I started doing things I used to like to do, on my free time, even to this day. One of them is drawing. Just whipping a pencil back and forth is fun. Something usually appears on the paper. I can draw fast and make a quick sketch or I can take my time and whip up a detailed drawing. Either way, I now have the ability to put my problems, my anxiety and my selfishness aside.

It’s the same with helping others. I talk with many people who are struggling with drug addiction and other habitual quirks. I stand strong in my recovery, knowing that I have a purpose and that it is not all about me. I have my life back and I thank God every day for the chance to go out and live a productive lifestyle.

During my stay at rehab, I got a chance to work at the front desk. It was kind of like my own little office. I answered the phones, completed new beneficiary intakes and basically was an assistant to all of the counselors and housemen. As the days went on, I saw people, lost, dope sick people, coming in and going through the same thing I went through. They were on a mission to benefit themselves. Some didn’t last long but the ones that made it to a few months began to change too. They got happiness and some of the void, which was filled with hopelessness, filled with hope and determination.

Many of the guys who had a few months of clean time began helping the newcomers. They shared their struggles along with the in’s and out’s of the program. Now that I think about it, I had a few guys help me out my first month. They guided me along and kept me afloat. It’s an awesome thing to be led and encouraged when you need it.

As I grow and as I watch others grow, I have come to an understanding of what a renewal of the mind is all about. Understanding that putting ourselves second, or even third, well, last for that matter, enables us to move forward, grow and help others. Staying Humble, remaining Teachable and being Grateful is the only way we are going to become who we are supposed to be. Putting effort in these three things keeps us at a level open for opportunity and blessings. Put God first, others second, your’SELF’ last and watch Him make a difference every where you go!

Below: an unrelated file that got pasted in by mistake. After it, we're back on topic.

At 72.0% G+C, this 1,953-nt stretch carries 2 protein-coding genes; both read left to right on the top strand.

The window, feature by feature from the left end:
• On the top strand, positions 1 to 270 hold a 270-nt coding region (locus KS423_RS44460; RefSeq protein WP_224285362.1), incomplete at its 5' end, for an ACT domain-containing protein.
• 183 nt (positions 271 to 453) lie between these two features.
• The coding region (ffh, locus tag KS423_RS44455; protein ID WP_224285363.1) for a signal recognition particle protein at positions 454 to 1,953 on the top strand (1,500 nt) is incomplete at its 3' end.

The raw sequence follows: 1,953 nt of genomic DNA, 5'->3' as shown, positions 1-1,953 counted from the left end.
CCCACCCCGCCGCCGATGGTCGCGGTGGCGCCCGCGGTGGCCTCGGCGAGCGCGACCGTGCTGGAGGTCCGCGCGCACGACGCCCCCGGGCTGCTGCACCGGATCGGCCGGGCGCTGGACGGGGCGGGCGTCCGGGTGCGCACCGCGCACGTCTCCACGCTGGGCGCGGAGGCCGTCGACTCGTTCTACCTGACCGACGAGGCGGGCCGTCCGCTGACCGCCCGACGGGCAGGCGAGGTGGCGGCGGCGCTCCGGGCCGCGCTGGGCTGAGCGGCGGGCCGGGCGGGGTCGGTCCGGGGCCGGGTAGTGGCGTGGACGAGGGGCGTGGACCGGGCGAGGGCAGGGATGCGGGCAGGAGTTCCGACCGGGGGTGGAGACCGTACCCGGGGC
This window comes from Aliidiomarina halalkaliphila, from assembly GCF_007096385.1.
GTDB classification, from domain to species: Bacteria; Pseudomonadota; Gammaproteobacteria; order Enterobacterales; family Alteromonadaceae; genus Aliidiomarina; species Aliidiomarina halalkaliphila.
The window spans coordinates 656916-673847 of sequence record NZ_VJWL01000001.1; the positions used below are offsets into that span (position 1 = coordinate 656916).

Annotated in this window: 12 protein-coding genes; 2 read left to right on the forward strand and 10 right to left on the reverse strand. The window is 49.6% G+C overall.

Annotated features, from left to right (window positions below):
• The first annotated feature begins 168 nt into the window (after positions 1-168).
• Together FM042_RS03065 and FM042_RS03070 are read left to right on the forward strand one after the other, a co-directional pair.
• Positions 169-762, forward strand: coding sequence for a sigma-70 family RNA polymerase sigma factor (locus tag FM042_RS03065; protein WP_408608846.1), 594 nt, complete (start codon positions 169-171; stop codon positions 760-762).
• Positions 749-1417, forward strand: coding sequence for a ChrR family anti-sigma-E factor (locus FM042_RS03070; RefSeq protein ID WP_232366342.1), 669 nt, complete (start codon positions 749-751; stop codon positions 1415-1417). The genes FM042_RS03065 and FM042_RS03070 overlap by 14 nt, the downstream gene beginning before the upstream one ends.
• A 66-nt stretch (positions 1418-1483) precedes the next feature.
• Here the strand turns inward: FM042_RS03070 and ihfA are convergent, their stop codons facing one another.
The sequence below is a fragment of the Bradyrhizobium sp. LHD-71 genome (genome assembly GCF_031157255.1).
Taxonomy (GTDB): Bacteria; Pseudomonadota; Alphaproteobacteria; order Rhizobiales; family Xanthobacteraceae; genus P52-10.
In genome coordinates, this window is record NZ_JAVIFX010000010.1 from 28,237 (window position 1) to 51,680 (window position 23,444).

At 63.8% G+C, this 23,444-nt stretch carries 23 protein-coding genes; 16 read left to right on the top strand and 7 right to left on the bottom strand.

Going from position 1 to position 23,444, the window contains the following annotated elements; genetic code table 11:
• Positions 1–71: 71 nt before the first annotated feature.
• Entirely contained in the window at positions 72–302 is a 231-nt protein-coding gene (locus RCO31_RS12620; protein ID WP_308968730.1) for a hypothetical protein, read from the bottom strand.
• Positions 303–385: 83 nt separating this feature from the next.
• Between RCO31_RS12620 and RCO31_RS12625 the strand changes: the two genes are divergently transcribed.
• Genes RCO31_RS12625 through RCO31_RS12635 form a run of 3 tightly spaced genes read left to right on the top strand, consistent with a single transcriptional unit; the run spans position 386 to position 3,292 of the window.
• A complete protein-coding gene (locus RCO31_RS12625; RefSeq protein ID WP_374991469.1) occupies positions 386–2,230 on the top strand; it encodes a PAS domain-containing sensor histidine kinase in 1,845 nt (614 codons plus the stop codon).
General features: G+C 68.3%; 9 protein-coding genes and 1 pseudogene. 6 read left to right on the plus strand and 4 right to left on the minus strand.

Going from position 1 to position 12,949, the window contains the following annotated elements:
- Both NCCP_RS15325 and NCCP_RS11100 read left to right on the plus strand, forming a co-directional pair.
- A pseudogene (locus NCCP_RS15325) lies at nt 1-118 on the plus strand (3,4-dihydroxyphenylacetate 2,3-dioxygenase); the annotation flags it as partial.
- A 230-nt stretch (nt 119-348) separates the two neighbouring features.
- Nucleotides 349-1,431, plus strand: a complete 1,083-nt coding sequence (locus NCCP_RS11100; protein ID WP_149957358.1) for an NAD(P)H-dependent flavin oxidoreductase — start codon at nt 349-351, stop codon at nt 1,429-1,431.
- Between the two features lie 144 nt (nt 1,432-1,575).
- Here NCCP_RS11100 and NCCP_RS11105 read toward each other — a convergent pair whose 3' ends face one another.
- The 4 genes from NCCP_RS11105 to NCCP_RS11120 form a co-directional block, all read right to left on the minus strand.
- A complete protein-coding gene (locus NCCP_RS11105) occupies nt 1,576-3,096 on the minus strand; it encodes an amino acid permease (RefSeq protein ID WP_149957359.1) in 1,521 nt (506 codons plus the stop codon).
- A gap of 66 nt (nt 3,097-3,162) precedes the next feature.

“Who, then, is the greatest in the kingdom of heaven?”

“He called a little child to him, and placed the child among them. And he said: ‘Truly I tell you, unless you change and become like little children, you will never enter the kingdom of heaven. Therefore, whoever becomes humble like this child is the greatest in the kingdom of heaven. And whoever welcomes one such child in my name welcomes me.'” Matthew 18:1-5

What IS the Greatest commandment?

“Love the Lord your God with all your heart and with all your soul and with all your mind and with all your strength.’ The second is this: ‘Love your neighbor as yourself.’ There is no commandment greater than these.” Mark 12:30

Become Free. Become the Difference!

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I went to CR, Celebrate Recovery, last night. We went over the twelve steps and being a meeting which is filtered through the Word of God, all the steps had a relevant bible verse which supported each step. Then we broke off into groups. The men got together in one group and the women got together in another. It’s nice because you get to share with each other, the common struggles that each of us go through.

The discussion topic was on sanity and had a two part question, “What do you keep repeating over and over again, expecting a different result? What result are you looking for?”

It’s a funny and very fitting question. So I related it to my addiction. When I was using and abusing drugs, I was continuously chasing a high with the same result. I knew how I was going to feel. I knew it would only last for an hour or so. I knew that the same consequences were going to arise every time but I kept doing it every day for years.